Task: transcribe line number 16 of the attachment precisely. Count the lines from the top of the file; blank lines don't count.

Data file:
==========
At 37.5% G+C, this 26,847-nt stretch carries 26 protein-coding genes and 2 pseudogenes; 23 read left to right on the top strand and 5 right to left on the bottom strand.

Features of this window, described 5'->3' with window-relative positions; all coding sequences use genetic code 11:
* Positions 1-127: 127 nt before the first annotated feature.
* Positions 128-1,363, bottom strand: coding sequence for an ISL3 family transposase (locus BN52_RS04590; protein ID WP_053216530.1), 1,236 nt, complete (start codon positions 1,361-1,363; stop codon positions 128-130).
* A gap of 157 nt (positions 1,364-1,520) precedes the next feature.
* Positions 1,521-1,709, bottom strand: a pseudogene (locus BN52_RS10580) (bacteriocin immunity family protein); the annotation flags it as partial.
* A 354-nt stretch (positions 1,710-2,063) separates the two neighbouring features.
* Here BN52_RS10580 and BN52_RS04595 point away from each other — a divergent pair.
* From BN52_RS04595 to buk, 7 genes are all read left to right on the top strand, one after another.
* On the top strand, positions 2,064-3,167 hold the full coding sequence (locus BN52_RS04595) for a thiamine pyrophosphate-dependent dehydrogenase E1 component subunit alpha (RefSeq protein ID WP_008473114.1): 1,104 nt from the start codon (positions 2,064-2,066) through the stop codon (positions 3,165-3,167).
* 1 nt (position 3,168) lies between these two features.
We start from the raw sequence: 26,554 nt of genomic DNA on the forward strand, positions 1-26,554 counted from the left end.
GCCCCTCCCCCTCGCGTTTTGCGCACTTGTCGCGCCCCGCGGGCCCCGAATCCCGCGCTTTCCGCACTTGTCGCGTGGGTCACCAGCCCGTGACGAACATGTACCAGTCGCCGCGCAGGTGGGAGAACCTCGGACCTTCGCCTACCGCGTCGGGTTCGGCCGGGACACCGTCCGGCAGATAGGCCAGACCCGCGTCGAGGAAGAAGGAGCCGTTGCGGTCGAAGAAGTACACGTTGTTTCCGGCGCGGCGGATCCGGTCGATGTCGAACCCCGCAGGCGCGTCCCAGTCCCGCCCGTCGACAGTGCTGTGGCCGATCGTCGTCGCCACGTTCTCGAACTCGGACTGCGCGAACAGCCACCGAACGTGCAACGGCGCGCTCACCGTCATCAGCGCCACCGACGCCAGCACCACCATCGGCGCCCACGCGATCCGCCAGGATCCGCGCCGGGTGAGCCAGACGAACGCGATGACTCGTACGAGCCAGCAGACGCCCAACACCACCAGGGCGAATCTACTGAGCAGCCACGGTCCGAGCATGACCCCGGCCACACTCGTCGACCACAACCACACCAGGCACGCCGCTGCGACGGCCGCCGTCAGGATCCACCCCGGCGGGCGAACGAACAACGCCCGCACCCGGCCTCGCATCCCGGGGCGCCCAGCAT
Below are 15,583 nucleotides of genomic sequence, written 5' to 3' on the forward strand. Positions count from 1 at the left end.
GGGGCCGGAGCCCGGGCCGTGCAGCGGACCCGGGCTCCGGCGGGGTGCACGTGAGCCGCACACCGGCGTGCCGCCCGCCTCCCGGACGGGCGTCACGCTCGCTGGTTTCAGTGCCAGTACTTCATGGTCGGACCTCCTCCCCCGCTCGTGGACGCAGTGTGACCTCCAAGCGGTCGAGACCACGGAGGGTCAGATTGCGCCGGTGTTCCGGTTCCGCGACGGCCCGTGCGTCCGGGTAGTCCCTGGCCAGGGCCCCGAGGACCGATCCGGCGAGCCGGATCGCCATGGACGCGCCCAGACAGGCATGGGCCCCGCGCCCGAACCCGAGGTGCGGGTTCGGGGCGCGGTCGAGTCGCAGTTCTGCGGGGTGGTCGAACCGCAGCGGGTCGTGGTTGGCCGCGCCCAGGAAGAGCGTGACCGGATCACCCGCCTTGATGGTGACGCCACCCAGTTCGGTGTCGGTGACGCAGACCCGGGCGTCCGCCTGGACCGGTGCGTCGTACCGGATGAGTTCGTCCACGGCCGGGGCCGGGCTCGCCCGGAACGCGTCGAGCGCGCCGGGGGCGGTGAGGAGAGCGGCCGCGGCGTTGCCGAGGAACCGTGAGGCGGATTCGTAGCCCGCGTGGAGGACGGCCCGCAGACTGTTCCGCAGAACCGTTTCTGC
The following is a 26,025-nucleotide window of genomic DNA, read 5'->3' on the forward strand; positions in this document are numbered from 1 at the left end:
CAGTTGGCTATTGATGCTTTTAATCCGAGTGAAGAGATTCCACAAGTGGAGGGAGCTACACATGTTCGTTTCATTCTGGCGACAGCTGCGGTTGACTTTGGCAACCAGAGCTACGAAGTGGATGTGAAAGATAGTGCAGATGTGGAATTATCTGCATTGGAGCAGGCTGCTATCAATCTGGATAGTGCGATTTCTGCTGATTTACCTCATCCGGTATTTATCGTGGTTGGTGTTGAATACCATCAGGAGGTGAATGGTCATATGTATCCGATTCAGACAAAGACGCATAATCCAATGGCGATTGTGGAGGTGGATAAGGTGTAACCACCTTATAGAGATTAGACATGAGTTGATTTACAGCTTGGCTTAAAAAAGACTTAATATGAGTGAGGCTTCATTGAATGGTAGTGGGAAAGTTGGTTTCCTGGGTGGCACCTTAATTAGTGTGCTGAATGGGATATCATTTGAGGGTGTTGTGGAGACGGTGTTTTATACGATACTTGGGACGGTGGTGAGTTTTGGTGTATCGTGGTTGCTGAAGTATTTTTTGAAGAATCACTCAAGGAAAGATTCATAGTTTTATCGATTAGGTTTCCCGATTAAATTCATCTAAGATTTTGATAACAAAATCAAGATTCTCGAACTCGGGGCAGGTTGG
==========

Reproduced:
The following is a 26,025-nucleotide window of genomic DNA, read 5'->3' on the forward strand; positions in this document are numbered from 1 at the left end: